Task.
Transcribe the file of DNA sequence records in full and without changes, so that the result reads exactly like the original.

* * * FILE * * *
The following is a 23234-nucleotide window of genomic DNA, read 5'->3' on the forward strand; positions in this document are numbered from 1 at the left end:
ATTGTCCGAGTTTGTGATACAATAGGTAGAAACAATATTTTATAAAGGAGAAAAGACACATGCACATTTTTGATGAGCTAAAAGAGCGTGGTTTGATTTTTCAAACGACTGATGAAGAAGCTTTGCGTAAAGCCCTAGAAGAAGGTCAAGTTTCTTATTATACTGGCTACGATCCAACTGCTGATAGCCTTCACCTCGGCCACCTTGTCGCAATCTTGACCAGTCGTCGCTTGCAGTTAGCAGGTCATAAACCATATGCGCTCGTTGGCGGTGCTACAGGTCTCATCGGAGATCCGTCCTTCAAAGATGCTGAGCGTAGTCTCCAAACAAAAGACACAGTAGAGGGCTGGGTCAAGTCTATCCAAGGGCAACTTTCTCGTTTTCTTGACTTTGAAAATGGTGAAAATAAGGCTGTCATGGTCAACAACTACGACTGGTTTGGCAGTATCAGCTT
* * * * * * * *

The following is a 23234-nucleotide window of genomic DNA, read 5'->3' on the forward strand; positions in this document are numbered from 1 at the left end:
ATTGTCCGAGTTTGTGATACAATAGGTAGAAACAATATTTTATAAAGGAGAAAAGACACATGCACATTTTTGATGAGCTAAAAGAGCGTGGTTTGATTTTTCAAACGACTGATGAAGAAGCTTTGCGTAAAGCCCTAGAAGAAGGTCAAGTTTCTTATTATACTGGCTACGATCCAACTGCTGATAGCCTTCACCTCGGCCACCTTGTCGCAATCTTGACCAGTCGTCGCTTGCAGTTAGCAGGTCATAAACCATATGCGCTCGTTGGCGGTGCTACAGGTCTCATCGGAGATCCGTCCTTCAAAGATGCTGAGCGTAGTCTCCAAACAAAAGACACAGTAGAGGGCTGGGTCAAGTCTATCCAAGGGCAACTTTCTCGTTTTCTTGACTTTGAAAATGGTGAAAATAAGGCTGTCATGGTCAACAACTACGACTGGTTTGGCAGTATCAGCTT